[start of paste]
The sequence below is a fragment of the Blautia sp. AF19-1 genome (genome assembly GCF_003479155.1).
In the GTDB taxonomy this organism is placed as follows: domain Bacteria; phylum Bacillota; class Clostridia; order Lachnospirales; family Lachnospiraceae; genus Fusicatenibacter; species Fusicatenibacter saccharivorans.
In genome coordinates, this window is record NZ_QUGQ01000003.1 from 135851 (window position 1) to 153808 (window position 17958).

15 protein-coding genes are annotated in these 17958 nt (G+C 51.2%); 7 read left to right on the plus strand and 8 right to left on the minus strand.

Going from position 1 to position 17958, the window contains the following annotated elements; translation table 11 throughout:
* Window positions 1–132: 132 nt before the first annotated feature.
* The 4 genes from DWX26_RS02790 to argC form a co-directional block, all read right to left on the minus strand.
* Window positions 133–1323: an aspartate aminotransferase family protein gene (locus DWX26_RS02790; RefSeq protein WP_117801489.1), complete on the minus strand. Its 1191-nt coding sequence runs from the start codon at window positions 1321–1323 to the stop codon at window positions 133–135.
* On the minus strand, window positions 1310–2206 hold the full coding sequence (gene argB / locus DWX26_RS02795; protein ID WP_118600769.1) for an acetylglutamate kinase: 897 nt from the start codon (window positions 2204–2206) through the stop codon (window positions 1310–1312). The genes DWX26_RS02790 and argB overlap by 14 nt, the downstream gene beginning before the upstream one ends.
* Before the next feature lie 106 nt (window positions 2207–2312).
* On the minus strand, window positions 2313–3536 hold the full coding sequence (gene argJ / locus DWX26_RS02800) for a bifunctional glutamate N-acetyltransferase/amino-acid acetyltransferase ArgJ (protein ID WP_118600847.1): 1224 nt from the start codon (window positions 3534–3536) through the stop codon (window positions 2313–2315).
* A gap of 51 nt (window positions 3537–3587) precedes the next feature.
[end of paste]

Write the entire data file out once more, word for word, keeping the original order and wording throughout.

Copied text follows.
The sequence below is a fragment of the Blautia sp. AF19-1 genome (genome assembly GCF_003479155.1).
In the GTDB taxonomy this organism is placed as follows: domain Bacteria; phylum Bacillota; class Clostridia; order Lachnospirales; family Lachnospiraceae; genus Fusicatenibacter; species Fusicatenibacter saccharivorans.
In genome coordinates, this window is record NZ_QUGQ01000003.1 from 135851 (window position 1) to 153808 (window position 17958).

15 protein-coding genes are annotated in these 17958 nt (G+C 51.2%); 7 read left to right on the plus strand and 8 right to left on the minus strand.

Going from position 1 to position 17958, the window contains the following annotated elements; translation table 11 throughout:
* Window positions 1–132: 132 nt before the first annotated feature.
* The 4 genes from DWX26_RS02790 to argC form a co-directional block, all read right to left on the minus strand.
* Window positions 133–1323: an aspartate aminotransferase family protein gene (locus DWX26_RS02790; RefSeq protein WP_117801489.1), complete on the minus strand. Its 1191-nt coding sequence runs from the start codon at window positions 1321–1323 to the stop codon at window positions 133–135.
* On the minus strand, window positions 1310–2206 hold the full coding sequence (gene argB / locus DWX26_RS02795; protein ID WP_118600769.1) for an acetylglutamate kinase: 897 nt from the start codon (window positions 2204–2206) through the stop codon (window positions 1310–1312). The genes DWX26_RS02790 and argB overlap by 14 nt, the downstream gene beginning before the upstream one ends.
* Before the next feature lie 106 nt (window positions 2207–2312).
* On the minus strand, window positions 2313–3536 hold the full coding sequence (gene argJ / locus DWX26_RS02800) for a bifunctional glutamate N-acetyltransferase/amino-acid acetyltransferase ArgJ (protein ID WP_118600847.1): 1224 nt from the start codon (window positions 3534–3536) through the stop codon (window positions 2313–2315).
* A gap of 51 nt (window positions 3537–3587) precedes the next feature.